New Online Archive Hosts Secrets of Brazil’s Dictatorship


Decades after dictatorship, Brazil has a new home for nearly one million pages of records of the past.

Led by Brazil’s Federal Public Ministry, the Public Archive of the State of São Paulo and the project Armazem Memoria, a group of 13 human rights organizations have created an online platform Brasil Nunca Mais Digital to preserve evidence and other documents related to more than 7,000 political prisoners tried before Brazil’s Military Supreme Court, during that country’s military dictatorship.

The documents in the archive range from 1964 to 1979, a time when Brazil’s military dictatorship suppressed trade unionists, political activists and resisters.

“Power in Brazil has been traditionally opaque, systematically hiding information about governmental abuse,” says Eduardo Gonzalez Cueva, director of ICTJ’s Truth and Memory program. “Brazil Nunca Mais is the first example of the disclosure of thousands of official records proving state terror. Such a step was the result of civil society taking action, at great risk; to ensure the right of citizens to know the truth about human rights violations.”

Between 1964 -85, thousands of political opponents were persecuted and brought before military courts to be sentenced, often on the basis of confessions extracted under torture. These cases were tracked and documented meticulously by Brazil’s Military Supreme Court in order to provide an aspect of legality to the repression. However, political prisoners took advantage of the processes to denounce torture and other abuses.

In 1979, after the military regime issued an amnesty law, lawyers for political prisoners were allowed to examine the records of the Military Supreme Court, a large group of documents that comprised official verification of the allegations of torture already made by their clients.

With the support of religious figures such as Cardinal Archbishop Paulo Evaristo Arns and Reverend James Wright; lawyers and specialists began secretly copying legal records documenting the use of torture against political prisoners.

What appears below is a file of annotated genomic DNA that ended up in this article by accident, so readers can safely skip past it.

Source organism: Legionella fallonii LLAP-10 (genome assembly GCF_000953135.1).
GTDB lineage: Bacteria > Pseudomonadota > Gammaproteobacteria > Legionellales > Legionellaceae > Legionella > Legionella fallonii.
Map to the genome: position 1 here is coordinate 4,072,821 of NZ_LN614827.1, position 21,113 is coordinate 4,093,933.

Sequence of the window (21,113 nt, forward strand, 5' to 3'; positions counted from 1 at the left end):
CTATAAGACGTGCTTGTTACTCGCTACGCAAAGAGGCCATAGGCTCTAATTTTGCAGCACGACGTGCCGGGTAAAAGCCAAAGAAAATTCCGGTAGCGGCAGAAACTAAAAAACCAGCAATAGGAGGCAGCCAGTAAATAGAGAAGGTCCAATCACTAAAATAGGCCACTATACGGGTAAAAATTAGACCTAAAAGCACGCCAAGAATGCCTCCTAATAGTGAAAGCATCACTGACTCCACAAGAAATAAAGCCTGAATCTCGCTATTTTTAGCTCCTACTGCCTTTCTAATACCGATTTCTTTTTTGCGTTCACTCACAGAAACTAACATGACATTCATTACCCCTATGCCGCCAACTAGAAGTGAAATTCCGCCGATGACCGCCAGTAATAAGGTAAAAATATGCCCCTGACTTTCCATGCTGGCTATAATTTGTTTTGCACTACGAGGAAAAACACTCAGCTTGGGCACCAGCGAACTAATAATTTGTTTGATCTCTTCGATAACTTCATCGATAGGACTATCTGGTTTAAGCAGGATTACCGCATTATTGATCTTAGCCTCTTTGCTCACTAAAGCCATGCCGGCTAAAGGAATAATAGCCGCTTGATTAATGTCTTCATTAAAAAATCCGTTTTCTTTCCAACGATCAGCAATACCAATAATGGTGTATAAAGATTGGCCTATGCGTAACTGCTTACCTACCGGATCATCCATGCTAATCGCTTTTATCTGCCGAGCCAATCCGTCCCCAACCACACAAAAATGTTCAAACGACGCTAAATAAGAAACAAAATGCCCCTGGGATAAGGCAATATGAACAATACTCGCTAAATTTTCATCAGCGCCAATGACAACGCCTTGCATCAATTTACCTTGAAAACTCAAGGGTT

Working covertly for six years, they photocopied approximately one million pages and compiled 543 rolls of microfilm of 707 cases from the Military Supreme Court. They found records on the number of prisoners officially charged with crimes, arrested, tortured, and disappeared, as well as information on the identity of torturers; torture methods and detention sites. A short volume summarizing the findings entitled Brasil: Nunca Mais became a bestseller after its publication in 1985. The findings were also published in Torture in Brazil Abroad.

In 2011, the Public Archive of the State of São Paulo and the Center for Research Libraries began digitizing the archives to preserve decaying documents and ensure broad, public access to the history of Brazil’s use of torture against dissidents.

As a portal into a vast archive of a dark chapter in Brazil’s history, Brasil Nunca Mais Digital offers advanced search functions to browse various categories, such as state or political organizations, and provides photo galleries, videos and an interactive timeline.

“As Brazil’s power and prestige grow, its government feels the pressure of civil society demanding more transparency and accountability,” said Gonzalez. “Responding to those demands is fundamental to secure Brazil’s place as a global leader.”

Photo courtesy of Brazil Amnesty Commission Archive